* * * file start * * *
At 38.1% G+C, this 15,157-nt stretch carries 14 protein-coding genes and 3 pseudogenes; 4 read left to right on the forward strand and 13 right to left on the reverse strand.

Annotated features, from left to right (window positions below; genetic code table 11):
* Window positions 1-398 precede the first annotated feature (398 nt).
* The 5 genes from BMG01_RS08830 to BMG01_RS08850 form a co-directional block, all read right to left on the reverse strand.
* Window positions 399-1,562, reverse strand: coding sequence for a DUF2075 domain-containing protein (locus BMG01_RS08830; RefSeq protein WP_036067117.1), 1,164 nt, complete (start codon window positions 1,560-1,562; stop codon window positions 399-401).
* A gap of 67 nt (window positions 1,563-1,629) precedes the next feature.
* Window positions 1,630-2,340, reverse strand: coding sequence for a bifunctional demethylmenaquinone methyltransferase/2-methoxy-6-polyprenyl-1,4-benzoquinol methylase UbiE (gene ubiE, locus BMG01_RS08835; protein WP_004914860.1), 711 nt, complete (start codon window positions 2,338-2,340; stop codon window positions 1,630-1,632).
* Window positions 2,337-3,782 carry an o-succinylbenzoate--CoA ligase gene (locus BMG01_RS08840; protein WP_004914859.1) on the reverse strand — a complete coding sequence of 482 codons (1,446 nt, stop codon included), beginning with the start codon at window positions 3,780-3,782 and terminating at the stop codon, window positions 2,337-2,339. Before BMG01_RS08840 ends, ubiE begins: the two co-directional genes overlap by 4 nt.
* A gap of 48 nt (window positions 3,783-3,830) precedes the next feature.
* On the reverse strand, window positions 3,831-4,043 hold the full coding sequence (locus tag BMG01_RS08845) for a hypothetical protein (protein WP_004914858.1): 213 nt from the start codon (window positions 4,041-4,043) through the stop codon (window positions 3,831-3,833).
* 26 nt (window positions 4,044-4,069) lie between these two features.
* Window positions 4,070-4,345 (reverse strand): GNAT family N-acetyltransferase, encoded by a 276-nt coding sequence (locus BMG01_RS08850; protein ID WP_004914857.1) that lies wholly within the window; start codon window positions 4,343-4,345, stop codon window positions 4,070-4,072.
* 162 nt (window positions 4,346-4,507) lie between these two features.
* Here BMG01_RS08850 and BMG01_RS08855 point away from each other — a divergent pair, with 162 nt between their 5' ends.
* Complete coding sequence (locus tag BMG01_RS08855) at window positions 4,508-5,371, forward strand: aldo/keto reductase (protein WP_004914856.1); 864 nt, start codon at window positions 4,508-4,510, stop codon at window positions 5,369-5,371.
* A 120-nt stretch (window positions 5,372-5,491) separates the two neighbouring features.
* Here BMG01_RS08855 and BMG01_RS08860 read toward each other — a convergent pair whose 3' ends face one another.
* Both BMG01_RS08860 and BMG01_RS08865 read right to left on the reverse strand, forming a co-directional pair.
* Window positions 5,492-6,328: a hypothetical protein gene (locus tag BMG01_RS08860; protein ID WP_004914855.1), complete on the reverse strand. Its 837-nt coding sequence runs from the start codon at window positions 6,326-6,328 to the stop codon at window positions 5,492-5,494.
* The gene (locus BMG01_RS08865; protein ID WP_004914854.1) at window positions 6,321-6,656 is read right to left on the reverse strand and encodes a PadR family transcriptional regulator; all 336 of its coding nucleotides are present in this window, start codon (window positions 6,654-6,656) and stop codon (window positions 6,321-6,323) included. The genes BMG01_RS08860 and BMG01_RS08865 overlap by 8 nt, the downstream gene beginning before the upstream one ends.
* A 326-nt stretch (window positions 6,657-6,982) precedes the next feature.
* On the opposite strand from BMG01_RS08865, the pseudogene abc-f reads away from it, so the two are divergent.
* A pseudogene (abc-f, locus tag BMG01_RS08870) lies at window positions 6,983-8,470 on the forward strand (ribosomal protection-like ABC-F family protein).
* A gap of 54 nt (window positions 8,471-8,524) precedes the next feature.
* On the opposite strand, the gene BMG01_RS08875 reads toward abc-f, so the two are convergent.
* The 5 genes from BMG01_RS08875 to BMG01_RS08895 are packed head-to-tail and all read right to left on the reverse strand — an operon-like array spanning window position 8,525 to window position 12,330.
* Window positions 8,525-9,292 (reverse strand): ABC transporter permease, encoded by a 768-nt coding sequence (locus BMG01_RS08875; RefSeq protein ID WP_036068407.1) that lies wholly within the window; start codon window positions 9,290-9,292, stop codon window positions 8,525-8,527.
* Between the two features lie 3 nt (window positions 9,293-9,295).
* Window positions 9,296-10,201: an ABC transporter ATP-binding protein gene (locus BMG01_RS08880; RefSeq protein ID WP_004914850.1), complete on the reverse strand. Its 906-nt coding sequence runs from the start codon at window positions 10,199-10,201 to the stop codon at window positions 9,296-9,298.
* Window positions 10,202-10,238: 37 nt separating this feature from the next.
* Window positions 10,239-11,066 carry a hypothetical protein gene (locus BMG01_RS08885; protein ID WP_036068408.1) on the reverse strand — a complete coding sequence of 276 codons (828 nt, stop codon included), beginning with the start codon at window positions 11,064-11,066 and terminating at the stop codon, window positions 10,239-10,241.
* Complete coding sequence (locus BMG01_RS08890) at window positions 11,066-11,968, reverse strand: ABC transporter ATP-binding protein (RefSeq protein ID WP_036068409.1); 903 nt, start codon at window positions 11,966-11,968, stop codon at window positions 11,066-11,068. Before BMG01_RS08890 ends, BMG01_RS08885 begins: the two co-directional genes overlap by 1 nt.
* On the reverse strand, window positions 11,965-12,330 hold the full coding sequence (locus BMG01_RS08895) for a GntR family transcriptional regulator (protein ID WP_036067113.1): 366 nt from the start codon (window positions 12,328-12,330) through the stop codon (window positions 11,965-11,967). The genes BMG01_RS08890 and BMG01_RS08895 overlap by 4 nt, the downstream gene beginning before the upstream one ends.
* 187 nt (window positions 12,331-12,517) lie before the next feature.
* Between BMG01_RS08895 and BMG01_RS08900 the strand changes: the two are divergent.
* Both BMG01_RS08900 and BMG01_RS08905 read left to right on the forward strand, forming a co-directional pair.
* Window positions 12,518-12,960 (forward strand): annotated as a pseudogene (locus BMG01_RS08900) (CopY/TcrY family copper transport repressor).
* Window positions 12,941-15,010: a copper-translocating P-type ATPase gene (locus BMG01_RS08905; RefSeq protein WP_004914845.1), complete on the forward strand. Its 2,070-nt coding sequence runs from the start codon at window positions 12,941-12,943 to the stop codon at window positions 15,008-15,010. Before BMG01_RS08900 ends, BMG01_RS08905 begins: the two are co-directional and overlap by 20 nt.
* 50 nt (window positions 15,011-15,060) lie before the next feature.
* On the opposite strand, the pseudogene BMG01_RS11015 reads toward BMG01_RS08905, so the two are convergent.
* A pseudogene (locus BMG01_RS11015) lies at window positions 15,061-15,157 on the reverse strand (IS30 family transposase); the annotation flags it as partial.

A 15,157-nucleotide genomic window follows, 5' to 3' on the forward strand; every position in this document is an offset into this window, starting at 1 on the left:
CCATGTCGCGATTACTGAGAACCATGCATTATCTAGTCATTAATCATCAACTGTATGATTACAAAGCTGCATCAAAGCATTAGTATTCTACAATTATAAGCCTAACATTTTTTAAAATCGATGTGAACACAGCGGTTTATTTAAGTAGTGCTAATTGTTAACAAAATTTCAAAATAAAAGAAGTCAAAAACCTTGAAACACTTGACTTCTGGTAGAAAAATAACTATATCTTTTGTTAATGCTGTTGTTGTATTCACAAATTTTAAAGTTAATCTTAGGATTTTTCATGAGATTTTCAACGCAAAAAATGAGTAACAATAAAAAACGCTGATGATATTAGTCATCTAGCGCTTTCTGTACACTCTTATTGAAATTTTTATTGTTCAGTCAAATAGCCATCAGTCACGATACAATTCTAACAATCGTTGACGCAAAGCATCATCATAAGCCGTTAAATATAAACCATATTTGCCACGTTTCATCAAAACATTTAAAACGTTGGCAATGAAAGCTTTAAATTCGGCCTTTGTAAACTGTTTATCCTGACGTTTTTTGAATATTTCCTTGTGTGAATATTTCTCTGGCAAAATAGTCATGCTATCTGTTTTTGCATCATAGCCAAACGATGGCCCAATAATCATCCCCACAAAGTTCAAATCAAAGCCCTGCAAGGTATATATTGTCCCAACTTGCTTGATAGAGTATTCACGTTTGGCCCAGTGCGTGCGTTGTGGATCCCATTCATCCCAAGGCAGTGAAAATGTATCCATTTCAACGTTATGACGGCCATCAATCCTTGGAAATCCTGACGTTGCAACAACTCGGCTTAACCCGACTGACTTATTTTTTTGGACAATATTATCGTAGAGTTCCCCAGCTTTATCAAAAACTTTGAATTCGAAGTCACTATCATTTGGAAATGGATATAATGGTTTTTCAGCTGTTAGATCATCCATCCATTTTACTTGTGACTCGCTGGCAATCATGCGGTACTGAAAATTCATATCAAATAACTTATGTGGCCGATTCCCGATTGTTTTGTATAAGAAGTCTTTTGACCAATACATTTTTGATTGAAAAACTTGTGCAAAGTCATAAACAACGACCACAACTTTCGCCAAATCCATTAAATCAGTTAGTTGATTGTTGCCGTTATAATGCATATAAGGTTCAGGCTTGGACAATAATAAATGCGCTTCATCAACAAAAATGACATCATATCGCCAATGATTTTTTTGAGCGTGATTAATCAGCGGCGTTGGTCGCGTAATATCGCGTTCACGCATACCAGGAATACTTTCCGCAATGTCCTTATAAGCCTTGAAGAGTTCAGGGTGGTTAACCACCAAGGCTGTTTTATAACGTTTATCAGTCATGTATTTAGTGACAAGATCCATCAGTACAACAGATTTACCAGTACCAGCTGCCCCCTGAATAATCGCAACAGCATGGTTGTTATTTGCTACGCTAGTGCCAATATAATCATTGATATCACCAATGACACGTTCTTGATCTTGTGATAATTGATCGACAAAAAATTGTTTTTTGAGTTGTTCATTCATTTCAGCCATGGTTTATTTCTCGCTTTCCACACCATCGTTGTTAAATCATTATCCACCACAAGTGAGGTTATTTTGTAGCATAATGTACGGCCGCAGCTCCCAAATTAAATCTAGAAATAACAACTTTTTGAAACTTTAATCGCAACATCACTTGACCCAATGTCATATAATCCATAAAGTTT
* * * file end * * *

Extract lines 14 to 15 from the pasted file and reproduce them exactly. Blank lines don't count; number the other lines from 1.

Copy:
* Here BMG01_RS08850 and BMG01_RS08855 point away from each other — a divergent pair, with 162 nt between their 5' ends.
* Complete coding sequence (locus tag BMG01_RS08855) at window positions 4,508-5,371, forward strand: aldo/keto reductase (protein WP_004914856.1); 864 nt, start codon at window positions 4,508-4,510, stop codon at window positions 5,369-5,371.